GeForce’s graphics cards: Nvidia backdoor enables BIOS modifications

With two new flash tools, the BIOS versions of current GeForce graphics cards can be overwritten – even in the RTX 4000 models.

Two hobbyists have managed to do what Nvidia has been trying to prevent for years: They have designed tools that allow modified BIOS versions to be flashed onto current GeForce graphics cards. Since the GTX-900 generation (Maxwell), this was only possible to a limited extent because the GPUs have since matched the IDs and only accept signed firmwares. The error message “board ID mismatch” appears in case of deviations. AMD also prohibits BIOS modifications for its Radeon graphics cards.

“kefi” now offers the tool nvflashk, “Veii” (omg)vflash. Both are based on the old nvflash tool, but bypass Nvidia’s lock on new graphics cards with updates. “kefi” has, according to its own information, found a backdoor that Nvidia itself has built in and is supposed to allow deviating IDs.

Modifications are of course done at the user’s own risk and void the warranty. There are no security checks during the flash process. Techpowerup checked both tools for malware, but found nothing.

Firmware vulnerability

It is questionable why such a backdoor even exists. Nvidia controls the keys and can simply sign firmwares. Corresponding means are usually also given to partner graphics card manufacturers.

Furthermore, it is a security hole that becomes relevant when several people have physical access to a system. This can be the case for workstations with GeForce graphics cards, for example. It is not known whether professional GPUs also have the backdoor.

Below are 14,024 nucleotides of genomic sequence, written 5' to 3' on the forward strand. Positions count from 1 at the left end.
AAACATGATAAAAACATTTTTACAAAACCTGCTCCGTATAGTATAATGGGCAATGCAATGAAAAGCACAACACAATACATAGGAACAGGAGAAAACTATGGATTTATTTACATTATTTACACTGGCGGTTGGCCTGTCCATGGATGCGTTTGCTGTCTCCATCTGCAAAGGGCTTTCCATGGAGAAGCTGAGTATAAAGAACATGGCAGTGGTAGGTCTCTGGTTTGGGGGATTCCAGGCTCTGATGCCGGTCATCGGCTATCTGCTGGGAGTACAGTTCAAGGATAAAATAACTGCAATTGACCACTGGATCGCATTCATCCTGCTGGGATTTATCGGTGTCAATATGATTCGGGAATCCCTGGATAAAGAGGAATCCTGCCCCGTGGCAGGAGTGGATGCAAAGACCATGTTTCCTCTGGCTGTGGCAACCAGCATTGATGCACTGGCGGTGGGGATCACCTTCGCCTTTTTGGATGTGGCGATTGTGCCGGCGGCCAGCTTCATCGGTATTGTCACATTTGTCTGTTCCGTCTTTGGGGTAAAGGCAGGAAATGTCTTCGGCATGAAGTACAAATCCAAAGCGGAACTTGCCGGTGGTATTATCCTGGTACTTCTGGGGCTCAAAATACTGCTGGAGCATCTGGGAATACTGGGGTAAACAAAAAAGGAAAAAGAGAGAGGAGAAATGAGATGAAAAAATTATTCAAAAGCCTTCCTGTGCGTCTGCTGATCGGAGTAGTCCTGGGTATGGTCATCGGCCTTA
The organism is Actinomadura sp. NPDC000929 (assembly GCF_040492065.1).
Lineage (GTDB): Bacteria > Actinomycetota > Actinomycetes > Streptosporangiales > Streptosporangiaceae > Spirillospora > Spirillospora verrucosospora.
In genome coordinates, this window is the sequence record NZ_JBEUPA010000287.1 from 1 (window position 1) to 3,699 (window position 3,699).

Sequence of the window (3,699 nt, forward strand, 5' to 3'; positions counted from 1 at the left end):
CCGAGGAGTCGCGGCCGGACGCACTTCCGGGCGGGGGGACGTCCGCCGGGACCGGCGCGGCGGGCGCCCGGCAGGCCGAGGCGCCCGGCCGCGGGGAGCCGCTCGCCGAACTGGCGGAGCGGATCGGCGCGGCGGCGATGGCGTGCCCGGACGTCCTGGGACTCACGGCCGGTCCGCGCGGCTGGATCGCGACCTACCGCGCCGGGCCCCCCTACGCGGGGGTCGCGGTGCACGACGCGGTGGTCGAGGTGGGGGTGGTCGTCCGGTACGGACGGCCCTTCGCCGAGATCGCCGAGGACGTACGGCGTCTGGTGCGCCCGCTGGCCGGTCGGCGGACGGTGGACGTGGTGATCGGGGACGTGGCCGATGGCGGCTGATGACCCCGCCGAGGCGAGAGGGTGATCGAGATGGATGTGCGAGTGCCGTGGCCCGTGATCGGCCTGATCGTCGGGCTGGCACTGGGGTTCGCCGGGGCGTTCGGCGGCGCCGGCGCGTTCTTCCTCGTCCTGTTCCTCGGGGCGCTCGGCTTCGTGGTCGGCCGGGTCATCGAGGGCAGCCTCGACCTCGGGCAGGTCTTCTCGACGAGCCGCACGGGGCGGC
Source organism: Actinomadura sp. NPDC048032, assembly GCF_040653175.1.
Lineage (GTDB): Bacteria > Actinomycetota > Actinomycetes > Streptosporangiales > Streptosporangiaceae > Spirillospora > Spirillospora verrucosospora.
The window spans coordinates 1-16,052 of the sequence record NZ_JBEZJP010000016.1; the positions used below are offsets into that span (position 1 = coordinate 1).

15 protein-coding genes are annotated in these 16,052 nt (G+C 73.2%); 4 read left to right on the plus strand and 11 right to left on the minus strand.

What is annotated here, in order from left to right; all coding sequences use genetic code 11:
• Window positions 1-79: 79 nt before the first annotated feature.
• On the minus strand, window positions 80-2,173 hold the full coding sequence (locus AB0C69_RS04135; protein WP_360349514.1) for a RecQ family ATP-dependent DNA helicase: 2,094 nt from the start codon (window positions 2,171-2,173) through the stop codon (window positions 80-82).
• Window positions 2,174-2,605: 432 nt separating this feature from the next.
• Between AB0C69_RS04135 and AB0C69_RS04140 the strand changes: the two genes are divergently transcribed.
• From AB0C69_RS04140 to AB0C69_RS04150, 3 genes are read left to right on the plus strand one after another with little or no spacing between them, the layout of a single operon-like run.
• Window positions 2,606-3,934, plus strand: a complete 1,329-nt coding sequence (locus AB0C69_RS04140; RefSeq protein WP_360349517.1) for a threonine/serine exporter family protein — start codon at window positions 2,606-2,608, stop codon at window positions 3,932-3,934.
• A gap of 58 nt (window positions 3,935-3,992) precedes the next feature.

At the end of 2018, Intel once screwed up the firmware signing in its NUC mini PCs. The vulnerability CVE-2018-12176 was classified as high-risk at the time with a score of 8.2.

More power

Meanwhile, hobbyists can use the gap to install modified BIOS versions even on current graphics cards like the GeForce RTX 4090. Thus, the power limit can be increased, the fan curve can be changed directly in the BIOS, or the GPU voltage can be increased to squeeze the last percent of clock frequency out of the graphics chip.

Meanwhile, Nvidia can introduce a BIOS flash lock for newly produced graphics cards at any time. Corresponding updates were already available earlier against Nvflash, which was able to bypass the mismatch message for RTX 2000 graphics cards in the meantime.

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